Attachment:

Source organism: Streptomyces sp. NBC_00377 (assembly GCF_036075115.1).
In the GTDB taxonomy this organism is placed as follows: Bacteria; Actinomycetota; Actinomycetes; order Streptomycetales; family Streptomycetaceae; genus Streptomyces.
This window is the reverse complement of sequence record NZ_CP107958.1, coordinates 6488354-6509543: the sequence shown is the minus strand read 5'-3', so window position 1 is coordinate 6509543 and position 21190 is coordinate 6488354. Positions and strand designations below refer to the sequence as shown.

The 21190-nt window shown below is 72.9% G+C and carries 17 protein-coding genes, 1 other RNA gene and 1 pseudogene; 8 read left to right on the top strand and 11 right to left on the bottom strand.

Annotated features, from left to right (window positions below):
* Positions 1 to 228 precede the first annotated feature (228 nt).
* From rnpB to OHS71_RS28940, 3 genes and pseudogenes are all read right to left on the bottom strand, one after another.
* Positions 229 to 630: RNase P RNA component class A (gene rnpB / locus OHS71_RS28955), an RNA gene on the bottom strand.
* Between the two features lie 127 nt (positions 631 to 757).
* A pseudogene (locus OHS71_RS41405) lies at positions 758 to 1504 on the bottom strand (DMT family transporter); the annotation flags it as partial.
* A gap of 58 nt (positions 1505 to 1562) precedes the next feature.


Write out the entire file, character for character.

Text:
Source organism: Streptomyces sp. NBC_00377 (assembly GCF_036075115.1).
In the GTDB taxonomy this organism is placed as follows: Bacteria; Actinomycetota; Actinomycetes; order Streptomycetales; family Streptomycetaceae; genus Streptomyces.
This window is the reverse complement of sequence record NZ_CP107958.1, coordinates 6488354-6509543: the sequence shown is the minus strand read 5'-3', so window position 1 is coordinate 6509543 and position 21190 is coordinate 6488354. Positions and strand designations below refer to the sequence as shown.

The 21190-nt window shown below is 72.9% G+C and carries 17 protein-coding genes, 1 other RNA gene and 1 pseudogene; 8 read left to right on the top strand and 11 right to left on the bottom strand.

Annotated features, from left to right (window positions below):
* Positions 1 to 228 precede the first annotated feature (228 nt).
* From rnpB to OHS71_RS28940, 3 genes and pseudogenes are all read right to left on the bottom strand, one after another.
* Positions 229 to 630: RNase P RNA component class A (gene rnpB / locus OHS71_RS28955), an RNA gene on the bottom strand.
* Between the two features lie 127 nt (positions 631 to 757).
* A pseudogene (locus OHS71_RS41405) lies at positions 758 to 1504 on the bottom strand (DMT family transporter); the annotation flags it as partial.
* A gap of 58 nt (positions 1505 to 1562) precedes the next feature.